Vehicles like the Forester don’t usually leap to mind for being the object of automotive affection; particularly around these parts. Especially when Subaru offers such a capable and exciting car as the WRX. But there are some very good reasons why those contemplating a new car purchase would be well-served to give the new Forester a look. Not least of which is that it is Motor Trends 2009 SUV of the year.
As the Forester gets older it continues to grow more and more into SUV proportions. Although redesigned in and out for 2009, the newest version continues to be, thankfully, still mostly car.
Those considering a new Subaru are probably well aware of two things. They all come with AWD, and they all come with Boxer engines. Subaru’s success in doing both has been their calling card for a long time, and the new Forester is no different. The Forester 2.5X is powered by a 2.5-liter four-cylinder engine that makes 170 horsepower and 170 pound-feet of torque. It’s available with a five-speed manual transmission or a four-speed automatic. (L.L. Bean Editions come with the automatic only.) Forester XT models have a turbocharged version of this engine that churns out 224 hp and 226 lb-ft of torque.
The automatic transmission is mandatory on turbocharged models. Reviewers of the Forester focus on this rather antiquated four-speed transmission as the only real downside. Why Subaru didn’t use their solid five-speed is a mystery. As previously mentioned, the 2009 Forester is larger than ever, one inch taller and over three inches longer and wider than the previous version. Even if it may never see anything but pavement, a new double-wishbone rear suspension has been added in place of the old car’s strut-based setup. Although it may seem silly to even mention speed of such a car, the upper-level engine is capable of a very respectable 0-60 mph time of 6.8 seconds. Where it really shines is on uneven surfaces. There is a reason it was SUV of the year; mostly through its ability to eat up bumps and still deliver tight and maneuverable handling.
Even having spent a considerable amount of time behind the wheel of the Forester, I am somehow always surprised by the thriftiness of fuel efficiency. Especially in light of how substantial the car feels. EPA estimated fuel economy for the 2.5X is 20 mpg city/26 mpg highway and 22 mpg combined, the XT returns an estimated 19 city/24 highway and 21 combined. Those numbers are quite low compared to the real-world averages I have turned in, especially on the highway. Unless you have a real addiction to drastically surging and slowing, there is no reason why you should not be able to get around 30 mpg on the highway.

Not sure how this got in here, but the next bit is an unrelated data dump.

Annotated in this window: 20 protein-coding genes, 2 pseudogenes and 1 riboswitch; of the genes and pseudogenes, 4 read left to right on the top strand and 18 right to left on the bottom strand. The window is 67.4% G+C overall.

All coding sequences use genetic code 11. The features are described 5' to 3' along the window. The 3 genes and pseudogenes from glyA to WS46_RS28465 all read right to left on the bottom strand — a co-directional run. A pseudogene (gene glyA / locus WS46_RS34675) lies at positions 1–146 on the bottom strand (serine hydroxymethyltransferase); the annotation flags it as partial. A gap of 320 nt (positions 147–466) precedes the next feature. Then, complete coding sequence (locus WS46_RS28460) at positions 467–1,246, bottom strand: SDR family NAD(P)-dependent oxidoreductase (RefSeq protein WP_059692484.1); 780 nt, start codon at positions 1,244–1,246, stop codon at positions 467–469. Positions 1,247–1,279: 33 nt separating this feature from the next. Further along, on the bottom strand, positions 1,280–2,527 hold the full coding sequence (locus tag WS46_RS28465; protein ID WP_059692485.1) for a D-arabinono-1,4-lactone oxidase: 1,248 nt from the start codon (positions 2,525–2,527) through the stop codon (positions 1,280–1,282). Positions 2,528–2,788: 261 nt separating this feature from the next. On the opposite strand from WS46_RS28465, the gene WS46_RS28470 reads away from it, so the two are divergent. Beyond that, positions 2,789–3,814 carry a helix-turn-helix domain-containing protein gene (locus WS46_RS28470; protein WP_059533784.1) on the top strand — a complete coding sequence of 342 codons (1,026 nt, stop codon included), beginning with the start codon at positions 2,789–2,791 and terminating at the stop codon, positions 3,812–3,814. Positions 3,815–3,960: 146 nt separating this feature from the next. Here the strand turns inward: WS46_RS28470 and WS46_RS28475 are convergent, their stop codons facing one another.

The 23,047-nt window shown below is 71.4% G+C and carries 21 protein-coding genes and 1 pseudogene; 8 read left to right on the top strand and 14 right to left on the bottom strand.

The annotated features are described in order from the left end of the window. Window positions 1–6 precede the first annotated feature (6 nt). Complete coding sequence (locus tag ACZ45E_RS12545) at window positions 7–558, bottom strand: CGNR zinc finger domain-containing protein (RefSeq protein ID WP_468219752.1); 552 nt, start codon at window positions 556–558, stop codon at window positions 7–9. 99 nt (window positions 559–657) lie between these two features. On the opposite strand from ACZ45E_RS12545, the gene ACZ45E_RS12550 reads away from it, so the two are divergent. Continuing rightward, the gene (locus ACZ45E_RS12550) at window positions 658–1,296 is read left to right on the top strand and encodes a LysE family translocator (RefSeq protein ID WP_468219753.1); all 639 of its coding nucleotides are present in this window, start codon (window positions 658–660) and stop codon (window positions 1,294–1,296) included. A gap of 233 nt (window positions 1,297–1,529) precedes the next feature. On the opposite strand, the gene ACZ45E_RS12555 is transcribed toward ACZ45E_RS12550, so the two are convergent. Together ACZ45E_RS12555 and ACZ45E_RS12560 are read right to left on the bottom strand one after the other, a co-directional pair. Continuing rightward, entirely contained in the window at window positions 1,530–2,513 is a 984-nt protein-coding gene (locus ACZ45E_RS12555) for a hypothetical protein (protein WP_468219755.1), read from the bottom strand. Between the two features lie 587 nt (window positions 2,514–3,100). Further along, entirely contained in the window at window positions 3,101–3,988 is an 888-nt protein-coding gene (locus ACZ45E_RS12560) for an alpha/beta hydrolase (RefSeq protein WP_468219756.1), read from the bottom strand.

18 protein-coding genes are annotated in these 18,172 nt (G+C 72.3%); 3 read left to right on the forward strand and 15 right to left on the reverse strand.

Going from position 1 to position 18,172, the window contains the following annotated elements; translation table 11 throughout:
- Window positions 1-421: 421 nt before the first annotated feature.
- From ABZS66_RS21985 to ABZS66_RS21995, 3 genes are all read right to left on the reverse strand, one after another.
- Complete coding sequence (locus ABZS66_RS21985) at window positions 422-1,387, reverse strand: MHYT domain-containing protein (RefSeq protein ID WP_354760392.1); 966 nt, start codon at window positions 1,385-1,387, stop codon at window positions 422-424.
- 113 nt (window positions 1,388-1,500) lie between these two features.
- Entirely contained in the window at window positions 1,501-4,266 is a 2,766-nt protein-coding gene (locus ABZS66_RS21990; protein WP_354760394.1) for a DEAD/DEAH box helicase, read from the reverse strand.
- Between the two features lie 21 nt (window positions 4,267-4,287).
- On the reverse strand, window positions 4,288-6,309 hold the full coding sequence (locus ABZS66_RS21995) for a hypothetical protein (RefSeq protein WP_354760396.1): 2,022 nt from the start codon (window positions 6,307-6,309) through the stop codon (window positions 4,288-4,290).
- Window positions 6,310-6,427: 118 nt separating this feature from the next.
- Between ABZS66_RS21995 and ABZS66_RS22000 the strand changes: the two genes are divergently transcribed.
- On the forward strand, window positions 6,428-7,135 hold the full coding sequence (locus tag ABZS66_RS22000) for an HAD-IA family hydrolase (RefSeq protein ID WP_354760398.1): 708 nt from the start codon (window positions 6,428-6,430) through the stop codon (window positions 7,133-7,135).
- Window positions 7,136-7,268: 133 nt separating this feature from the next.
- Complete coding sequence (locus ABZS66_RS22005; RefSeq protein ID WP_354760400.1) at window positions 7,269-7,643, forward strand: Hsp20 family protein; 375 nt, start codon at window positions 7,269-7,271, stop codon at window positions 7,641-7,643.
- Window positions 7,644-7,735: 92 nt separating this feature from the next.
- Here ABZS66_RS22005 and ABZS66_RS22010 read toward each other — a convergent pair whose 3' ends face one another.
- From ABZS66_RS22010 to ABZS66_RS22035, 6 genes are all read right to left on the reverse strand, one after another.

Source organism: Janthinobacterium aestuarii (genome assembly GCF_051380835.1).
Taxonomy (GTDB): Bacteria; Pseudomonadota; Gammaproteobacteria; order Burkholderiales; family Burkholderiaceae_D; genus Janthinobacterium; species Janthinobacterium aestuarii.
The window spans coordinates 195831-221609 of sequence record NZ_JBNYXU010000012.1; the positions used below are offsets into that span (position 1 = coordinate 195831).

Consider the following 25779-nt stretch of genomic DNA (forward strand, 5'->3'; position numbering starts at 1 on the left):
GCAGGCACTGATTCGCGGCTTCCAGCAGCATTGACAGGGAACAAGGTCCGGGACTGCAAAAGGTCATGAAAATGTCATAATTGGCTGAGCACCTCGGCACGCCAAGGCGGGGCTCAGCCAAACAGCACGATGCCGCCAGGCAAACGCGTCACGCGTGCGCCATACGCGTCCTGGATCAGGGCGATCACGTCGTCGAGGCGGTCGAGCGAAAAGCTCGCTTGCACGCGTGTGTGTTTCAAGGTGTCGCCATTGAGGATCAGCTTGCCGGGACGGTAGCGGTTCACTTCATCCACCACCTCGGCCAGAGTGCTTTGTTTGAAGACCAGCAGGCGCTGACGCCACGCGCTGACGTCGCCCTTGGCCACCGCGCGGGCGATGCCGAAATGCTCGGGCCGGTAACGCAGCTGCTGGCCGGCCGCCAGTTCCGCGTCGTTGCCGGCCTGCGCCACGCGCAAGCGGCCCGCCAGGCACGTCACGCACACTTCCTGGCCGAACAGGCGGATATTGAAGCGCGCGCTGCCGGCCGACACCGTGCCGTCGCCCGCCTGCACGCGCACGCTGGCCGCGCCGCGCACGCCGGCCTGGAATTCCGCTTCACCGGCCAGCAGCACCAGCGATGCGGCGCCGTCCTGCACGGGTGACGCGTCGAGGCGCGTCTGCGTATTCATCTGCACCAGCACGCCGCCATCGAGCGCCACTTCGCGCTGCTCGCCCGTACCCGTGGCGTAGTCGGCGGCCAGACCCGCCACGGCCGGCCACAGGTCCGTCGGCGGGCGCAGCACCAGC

Styling has never been a particular strong suit for the Forester. It still looks mostly like a soccer mom from Oregon’s dream ride, but the 2009 seems to have gained some aggressiveness along with overall girth.
Utility, and not luxury is at the forefront for Subaru, and this is especially true for the Forester. That sounds like a backhanded compliment, but in actuality despite being thoughtfully and conservatively packaged, the interior still comes across as upscale.
For 2009, the Forester is available in three trim levels: 2.5X, 2.5X Limited, 2.5XT and 2.5XT Limited. The Forester 2.5X is equipped with 16-inch steel wheels, keyless entry, cruise control, full power accessories and a four-speaker CD audio system with an auxiliary audio jack. The 2.5XT model adds 17-inch alloy wheels, foglights, a rear spoiler, roof rails, a sunroof, a tilt/telescoping steering column, steering-wheel-mounted audio controls, reclining rear seats and a six-speaker audio system with a six-CD changer. The 2.5XT Limited throws in heated mirrors, automatic climate control, a power driver seat, heated front seats, leather upholstery and a leather-wrapped steering wheel and shifter.
Optional for the 2.5X is the Premium Package, which adds 17-inch alloy wheels, roof rails, a power sunroof and a reclining rear seatback. When equipped with the Premium package, the 2.5X is also eligible for one of two additional option packages. The all-weather package includes heated side mirrors, a wiper de-icer and heated front seats. Going with the 2.5X Limited gets you the all-weather package’s equipment plus foglights, a power driver seat, leather upholstery, a leather-wrapped steering wheel and shifter, automatic climate control, and a six-speaker CD audio system with a six-CD changer. There are no available options on the 2.5XT. The Forester 2.5X Limited and 2.5XT Limited, however, can be outfitted with a navigation system. With the added size of the new Forester, rear legroom and overall comfort have also been dramatically expanded as well. Cargo space is enormous and with the seats folded a total of 68.3 cubic feet of hauling capacity is available. Finally, as one Subaru car dealer jumped at the chance to remind me, the sunroof is still the largest in the industry.
Pricing starts at under $21,000, but it is more reasonable to aim for at least the mid-20’s with options. If you can swing it, opt for the XT and its more spirited engine, which starts at just a shade under $27,000.
Give credit to Subaru for not resting on their laurels with the award winning Forester, which would have been easy to do. It isn’t a WRX, it IS just the most well-rounded, intelligent and economical vehicle choice in the entire Subaru lineup.